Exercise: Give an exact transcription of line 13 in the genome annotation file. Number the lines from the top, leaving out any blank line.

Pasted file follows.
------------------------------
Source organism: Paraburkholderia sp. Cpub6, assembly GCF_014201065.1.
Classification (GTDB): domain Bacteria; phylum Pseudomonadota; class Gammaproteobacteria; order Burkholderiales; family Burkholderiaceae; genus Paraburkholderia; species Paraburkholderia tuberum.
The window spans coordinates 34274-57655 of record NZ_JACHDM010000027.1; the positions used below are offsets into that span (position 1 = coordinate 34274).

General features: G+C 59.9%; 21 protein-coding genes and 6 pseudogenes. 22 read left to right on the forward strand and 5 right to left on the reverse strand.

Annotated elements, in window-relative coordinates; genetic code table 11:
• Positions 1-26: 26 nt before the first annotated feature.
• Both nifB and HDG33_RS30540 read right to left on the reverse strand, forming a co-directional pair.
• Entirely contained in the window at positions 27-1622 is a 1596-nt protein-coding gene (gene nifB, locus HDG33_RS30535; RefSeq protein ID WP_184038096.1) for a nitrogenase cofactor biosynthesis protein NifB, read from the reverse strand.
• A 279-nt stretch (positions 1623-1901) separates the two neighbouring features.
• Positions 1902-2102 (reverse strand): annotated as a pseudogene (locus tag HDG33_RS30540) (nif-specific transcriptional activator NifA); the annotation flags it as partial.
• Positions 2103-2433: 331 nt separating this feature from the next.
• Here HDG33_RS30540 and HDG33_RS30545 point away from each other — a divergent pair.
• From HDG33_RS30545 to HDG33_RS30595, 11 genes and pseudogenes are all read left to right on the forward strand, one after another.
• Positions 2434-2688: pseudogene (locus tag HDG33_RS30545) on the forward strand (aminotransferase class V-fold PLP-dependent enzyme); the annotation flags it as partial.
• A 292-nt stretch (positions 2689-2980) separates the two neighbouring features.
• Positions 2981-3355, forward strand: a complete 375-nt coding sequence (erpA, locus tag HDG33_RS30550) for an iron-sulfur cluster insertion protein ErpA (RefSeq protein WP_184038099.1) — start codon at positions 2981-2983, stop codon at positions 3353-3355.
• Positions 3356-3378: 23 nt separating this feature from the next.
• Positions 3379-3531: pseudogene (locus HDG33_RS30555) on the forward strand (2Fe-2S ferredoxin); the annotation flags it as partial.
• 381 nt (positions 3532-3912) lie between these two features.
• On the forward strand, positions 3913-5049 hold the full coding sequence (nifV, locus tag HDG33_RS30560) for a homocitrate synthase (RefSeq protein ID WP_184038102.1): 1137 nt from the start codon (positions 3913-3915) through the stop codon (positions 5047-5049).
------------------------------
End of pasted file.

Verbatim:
• From HDG33_RS30545 to HDG33_RS30595, 11 genes and pseudogenes are all read left to right on the forward strand, one after another.